The essential strategy to improve wildlife management measures such as periodic burning is to divide the game ranch into management units that are large enough to manage. Small plant communities are not easy to manage when they are scattered as a mosaic and when they are not bordered by roads. Plant communities or sub-communities that are similar are managed as group. A dendrogram derived from TWINSPAN was used to derive management units for Highlands Wildernis Game Ranch (Figure 16). With help of roads, five management units were created (Figure 17). The management units were drawn on a map and surface of the management units were calculated (Table 3). Plant community one is the largest, covering most parts of the ranch. The plant community is divided into management unit 3, 4 and 5. All 3 sub-communities of plant community 1 are included. Management unit 1 include plant community 3.1 and 3.2, which are characterised by grassland and water catchments areas. Plant community 2.1 is entirely a component of management 2.

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Management unit   Size (ha)
1   178.68
2   234.86
3   221.70
4   407.55
5   188.48
Total   1231.25

 

Management unit 2 is dominated by steep slopes and high rock cover. Small sub-communities like 2.2 and 2.3 that are close can be combined and managed as one unit. To monitor changes in vegetation, one monitoring site (Figure 17) was allocated in each management unit, except in management unit 4; two monitoring sites were allocated because of large size and signs of over-utilisation on the management unit. Monitoring is a continuous process and should be done wherever management is applied.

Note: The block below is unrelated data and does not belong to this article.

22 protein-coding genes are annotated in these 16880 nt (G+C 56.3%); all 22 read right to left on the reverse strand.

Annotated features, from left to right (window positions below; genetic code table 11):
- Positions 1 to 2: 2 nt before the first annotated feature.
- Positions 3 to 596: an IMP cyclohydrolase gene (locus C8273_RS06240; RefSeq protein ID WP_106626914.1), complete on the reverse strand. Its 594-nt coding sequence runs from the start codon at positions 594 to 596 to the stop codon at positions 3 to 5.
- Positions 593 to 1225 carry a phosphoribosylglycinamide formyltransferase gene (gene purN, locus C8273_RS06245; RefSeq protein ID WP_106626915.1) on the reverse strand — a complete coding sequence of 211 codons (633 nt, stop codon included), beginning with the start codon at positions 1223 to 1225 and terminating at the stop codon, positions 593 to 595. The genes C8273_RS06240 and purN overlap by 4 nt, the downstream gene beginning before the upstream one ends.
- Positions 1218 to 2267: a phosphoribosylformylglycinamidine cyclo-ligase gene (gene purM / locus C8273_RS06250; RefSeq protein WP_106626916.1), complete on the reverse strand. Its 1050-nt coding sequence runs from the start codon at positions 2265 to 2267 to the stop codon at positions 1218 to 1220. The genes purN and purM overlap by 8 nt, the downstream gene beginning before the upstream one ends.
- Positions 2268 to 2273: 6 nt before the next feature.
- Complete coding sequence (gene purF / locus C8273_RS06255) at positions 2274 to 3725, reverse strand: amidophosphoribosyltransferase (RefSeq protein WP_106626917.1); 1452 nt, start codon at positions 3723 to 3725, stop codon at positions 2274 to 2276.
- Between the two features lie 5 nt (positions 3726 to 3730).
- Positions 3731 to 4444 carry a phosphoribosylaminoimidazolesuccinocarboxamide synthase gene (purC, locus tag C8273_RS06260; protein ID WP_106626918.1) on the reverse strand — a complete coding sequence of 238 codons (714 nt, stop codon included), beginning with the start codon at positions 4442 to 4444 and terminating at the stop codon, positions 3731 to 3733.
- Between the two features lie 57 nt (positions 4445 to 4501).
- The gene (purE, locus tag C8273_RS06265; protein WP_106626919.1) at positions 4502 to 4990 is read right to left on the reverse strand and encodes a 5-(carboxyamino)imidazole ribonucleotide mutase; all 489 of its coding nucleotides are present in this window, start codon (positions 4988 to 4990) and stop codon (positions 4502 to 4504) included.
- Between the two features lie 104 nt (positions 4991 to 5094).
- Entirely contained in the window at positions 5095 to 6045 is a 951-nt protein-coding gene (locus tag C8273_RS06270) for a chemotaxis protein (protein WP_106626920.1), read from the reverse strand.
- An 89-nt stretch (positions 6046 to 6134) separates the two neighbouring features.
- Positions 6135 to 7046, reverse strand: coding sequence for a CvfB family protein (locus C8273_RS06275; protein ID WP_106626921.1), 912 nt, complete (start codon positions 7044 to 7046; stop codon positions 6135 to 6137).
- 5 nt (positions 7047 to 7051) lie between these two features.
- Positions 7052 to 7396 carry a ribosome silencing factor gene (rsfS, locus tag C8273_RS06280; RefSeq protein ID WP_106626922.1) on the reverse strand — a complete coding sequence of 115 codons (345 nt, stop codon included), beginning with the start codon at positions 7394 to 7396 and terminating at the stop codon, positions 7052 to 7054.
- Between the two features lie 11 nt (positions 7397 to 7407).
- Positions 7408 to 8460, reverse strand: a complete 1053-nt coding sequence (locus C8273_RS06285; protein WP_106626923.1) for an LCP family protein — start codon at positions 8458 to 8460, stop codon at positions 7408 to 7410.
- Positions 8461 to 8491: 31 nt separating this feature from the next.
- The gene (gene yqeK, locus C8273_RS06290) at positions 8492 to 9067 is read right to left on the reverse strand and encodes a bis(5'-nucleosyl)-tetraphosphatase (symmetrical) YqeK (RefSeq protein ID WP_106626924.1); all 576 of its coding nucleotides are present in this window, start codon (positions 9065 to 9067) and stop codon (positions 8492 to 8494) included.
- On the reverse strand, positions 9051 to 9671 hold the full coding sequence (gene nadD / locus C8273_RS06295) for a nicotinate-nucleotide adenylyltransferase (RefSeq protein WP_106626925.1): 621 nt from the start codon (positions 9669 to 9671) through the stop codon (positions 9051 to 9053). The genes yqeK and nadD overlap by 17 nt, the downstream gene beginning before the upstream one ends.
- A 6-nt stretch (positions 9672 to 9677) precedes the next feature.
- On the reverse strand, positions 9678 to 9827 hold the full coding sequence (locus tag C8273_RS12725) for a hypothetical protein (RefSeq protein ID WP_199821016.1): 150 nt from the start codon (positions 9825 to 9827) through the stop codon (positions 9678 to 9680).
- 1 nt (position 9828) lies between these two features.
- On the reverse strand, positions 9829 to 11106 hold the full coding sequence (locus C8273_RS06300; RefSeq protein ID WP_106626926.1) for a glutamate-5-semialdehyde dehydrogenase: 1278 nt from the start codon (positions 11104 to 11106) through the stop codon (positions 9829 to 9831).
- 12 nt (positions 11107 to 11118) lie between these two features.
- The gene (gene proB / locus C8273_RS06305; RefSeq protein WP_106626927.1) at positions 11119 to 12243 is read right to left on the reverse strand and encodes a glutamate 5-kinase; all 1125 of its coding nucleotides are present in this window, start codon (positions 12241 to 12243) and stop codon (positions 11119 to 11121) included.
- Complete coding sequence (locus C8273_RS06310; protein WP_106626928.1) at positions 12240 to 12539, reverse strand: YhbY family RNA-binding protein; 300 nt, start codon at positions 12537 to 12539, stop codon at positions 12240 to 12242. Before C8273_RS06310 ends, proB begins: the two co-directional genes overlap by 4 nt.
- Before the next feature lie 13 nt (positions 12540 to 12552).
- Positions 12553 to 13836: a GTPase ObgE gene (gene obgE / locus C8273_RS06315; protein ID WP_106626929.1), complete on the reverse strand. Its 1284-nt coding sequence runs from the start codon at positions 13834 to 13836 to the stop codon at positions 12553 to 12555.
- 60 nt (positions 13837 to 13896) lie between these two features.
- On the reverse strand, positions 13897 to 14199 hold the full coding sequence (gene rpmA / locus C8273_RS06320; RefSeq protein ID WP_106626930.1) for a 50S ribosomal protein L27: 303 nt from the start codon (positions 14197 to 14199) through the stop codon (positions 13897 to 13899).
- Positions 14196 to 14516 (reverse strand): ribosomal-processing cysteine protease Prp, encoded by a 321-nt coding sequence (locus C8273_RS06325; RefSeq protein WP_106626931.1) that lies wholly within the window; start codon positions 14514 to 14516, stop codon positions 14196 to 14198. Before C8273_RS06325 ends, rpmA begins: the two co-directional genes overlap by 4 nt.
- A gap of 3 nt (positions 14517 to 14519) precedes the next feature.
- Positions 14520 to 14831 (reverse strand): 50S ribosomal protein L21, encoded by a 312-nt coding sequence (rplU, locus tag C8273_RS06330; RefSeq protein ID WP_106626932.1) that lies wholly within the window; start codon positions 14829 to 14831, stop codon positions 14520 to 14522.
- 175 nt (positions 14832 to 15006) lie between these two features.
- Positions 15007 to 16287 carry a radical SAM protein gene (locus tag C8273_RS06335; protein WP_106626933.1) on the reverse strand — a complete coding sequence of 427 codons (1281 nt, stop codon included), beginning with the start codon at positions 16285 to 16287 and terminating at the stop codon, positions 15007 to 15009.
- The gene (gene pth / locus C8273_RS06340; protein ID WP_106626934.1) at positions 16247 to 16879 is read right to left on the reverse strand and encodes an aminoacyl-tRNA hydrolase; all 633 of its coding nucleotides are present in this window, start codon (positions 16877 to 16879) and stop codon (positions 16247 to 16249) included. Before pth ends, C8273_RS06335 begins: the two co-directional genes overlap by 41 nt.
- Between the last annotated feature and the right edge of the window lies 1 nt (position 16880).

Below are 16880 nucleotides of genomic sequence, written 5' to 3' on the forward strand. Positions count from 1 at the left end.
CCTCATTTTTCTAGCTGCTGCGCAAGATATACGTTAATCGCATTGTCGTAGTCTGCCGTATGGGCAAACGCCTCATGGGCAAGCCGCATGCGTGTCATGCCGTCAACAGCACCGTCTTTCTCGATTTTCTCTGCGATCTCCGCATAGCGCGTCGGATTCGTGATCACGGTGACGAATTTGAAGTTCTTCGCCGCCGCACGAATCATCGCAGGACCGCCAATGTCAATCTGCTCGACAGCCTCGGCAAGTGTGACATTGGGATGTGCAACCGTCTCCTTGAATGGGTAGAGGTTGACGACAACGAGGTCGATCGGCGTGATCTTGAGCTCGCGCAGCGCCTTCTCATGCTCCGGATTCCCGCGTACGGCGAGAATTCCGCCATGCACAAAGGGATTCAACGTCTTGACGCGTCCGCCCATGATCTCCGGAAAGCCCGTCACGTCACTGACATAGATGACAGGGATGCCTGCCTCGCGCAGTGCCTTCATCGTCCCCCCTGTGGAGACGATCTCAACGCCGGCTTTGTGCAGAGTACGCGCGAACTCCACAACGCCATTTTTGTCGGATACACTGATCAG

Conclusion

The Braun-Blanqet survey technique was used to analyse the vegetation at Highlands Wilderness Game Ranch. With the synthetic phase of the Braun-Blanquet method, using TWINSPAN, the distinct homogeneous vegetation units were identified on the basis of similarities in vegetation composition and structure. From this, three plant communities and thirteen sub-communities were identified on Highlands Wilderness Game Ranch. Detrended Correspondence Analysis (DECORANA) was used to identify the environmental factors responsible for the creation of the different plant communities. The moisture content of the soil, clay percentage, terrain and the amount of rocks are the most important factors determining the existence of the communities. Variations in community composition can be explained by the enviromental variables.